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"Venus" was a beautiful show this evening along with the crescent moon. And again, I saw a red dot at the top, not a red huge, but a red dot not quite touching the top of the star. This star is the reason for my joining ATS. I found this thread from an internet search. The posts have more opened minded responses than most of the others. Venus it may be, but why is it so close and so darned bright this year? I wonder if that's why we are having so many quakes here in Southern California. We just had a 5.9 rolling quake at 9:29 pm.



posted on Jun, 15 2010 @ 01:16 AM
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I'm in Phoenix AZ and Venus is not presently visible, 11:14pm my time. The two brightest objects currently out are Vega and Arcturus. Nothing in the sky seems to be out of the ordinary at this moment in time.



posted on Jun, 15 2010 @ 01:31 AM
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I'm in New England and the brightest thing I see in the night sky is Jupiter, which doesn't rise till after 2a.m.


 
Posted Via ATS Mobile: m.abovetopsecret.com
 



posted on Jun, 15 2010 @ 02:36 AM
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reply to post by IamMe14
 


Did you happen to see 6 shooting stars to the east last night? between 11-3



posted on Jun, 15 2010 @ 05:51 AM
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Originally posted by demonseed
Venus actually spins retrograde to the sun, so you could technically explain it away as an optical illusion(the fact that it looks like its not moving).


Venus actually spins on its axis in the opposite direction to the earth as if it's been tipped upside down at some stage but the orbital direction is the still the same as all the other planets. When Venus is closest to earth (on the same side of the sun) it's only 0.3AU from earth while it's still quite close at its furthest point from us at 1.6AU and at that point it benefits in terms of visibility because of the highly reflective atmosphere and that's when it exhibits the apparent 'retrograde' motion you speak of in relation to other objects in the sky.

A few figures for Venus:
Solar distance 0.7AU (Earth 1AU)
Orbit time 0.6 earth years (Earth 1year)
Orbit speed 35km/s (Earth 30km/s)

I was admiring it after sunset today when it was below & to the right of the crescent moon. It's not called the morning/evening star for no good reason



posted on Jun, 15 2010 @ 07:40 AM
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The best time to see Venus is now
Venus and slender sliver of moon will make for a pleasing tableau Monday
By Joe Rao
Space.com
updated 3:23 p.m. ET, Fri., June 11, 2010

Venus appears so dazzling that it's now capturing the gaze of countless millions soon after sunset, and this week for those situated north of the equator it will appear to stand higher in the western twilight sky than at any other time this year.

Weather permitting, this brilliant lantern-like planet will shine more than 25 degrees high at sunset and still about 15 degrees above the horizon as the last bit of twilight glow fades. For comparison, your fist held at arm's length covers roughly 10 degrees of the night sky.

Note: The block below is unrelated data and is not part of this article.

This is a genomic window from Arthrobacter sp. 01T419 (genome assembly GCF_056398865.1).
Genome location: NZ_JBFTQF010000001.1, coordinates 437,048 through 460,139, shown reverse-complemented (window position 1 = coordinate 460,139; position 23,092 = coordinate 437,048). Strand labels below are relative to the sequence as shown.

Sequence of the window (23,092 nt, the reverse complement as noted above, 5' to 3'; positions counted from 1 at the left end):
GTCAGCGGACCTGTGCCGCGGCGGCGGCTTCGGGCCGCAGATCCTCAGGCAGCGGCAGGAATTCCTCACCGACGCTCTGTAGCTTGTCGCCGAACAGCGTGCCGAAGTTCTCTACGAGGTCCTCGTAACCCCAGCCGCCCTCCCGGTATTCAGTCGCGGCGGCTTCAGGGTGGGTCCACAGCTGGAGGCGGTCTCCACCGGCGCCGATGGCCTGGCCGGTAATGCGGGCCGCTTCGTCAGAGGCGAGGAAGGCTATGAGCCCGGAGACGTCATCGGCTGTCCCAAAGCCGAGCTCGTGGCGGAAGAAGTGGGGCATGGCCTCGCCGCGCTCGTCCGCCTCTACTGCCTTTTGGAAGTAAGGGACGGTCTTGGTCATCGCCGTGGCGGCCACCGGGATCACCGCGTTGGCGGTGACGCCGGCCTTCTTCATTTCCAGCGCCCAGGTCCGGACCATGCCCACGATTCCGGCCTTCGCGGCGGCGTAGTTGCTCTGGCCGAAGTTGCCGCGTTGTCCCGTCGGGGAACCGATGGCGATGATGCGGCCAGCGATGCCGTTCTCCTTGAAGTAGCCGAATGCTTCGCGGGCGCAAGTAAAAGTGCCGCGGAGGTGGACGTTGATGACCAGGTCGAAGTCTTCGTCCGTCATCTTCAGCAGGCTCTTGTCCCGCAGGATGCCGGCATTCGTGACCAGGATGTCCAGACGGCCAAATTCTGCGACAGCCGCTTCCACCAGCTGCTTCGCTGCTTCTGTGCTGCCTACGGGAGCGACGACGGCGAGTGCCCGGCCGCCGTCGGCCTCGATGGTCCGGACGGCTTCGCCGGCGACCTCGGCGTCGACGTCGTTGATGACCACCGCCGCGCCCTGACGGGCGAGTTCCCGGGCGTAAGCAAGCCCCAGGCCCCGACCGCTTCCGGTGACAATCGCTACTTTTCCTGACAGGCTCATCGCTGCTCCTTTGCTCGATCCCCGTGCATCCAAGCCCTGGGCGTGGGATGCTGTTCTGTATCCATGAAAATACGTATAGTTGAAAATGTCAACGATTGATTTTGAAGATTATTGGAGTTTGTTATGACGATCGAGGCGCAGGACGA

It's all downhill from here
What is unusual is that while Venus is now at the pinnacle of its evening visibility, its greatest elongation (angular separation) from the sun is still more than two months away, in late August.

The reason for this paradox can be traced to the difference in declination between Venus and the sun Declination is a coordinate on the celestial sphere, and is analogous to latitude on the Earth's surface. The declination of an object is how many degrees it is north or south of the celestial equator.

Right now, Venus and the sun are positioned about 23 degrees to the north of the celestial equator, which is about as far to the north as either object can appear. But in the coming days and weeks, Venus will appear to slide rapidly toward the south, causing it to appear to steadily lose altitude in the sunset sky.

When it reaches its greatest elongation from the sun on Aug. 20 it will be nearly 20 degrees south of it in declination. So it will be noticeably lower in the sky at sunset, as well as appearing to set more toward the south of due west.

And since both the sun and Venus will continue to head south through the balance of summer and on into the fall, Venus will become increasingly more difficult to see.

By October, it rapidly sinks out of sight; from mid-northern latitudes we'll have to struggle to catch it very low in the west-southwest soon after sunset during the opening days of the month. Venus will become hopelessly lost in the glare of the sun shortly thereafter, as it falls past it – inferior conjunction — on Oct. 29.

But at least for now, evening viewers are seeing Venus at its very best for 2010.

Some striking conjunctions
Skywatchers using their unaided eyes and binoculars will see some dramatic Venus conjunctions (when the planet appears near another object) during the next couple of weeks.

In the dusk of Friday evening, June 11 for instance, Venus strikes an interesting pose with the "twin" stars, Pollux and Castor in the constellation Gemini, forming a nearly straight and horizontal line in the sky.

But that's not all. A lovely crescent moon, just 2 1/2 days past new phase, comes onto the western stage on June 14. [Stunning full moon photo.]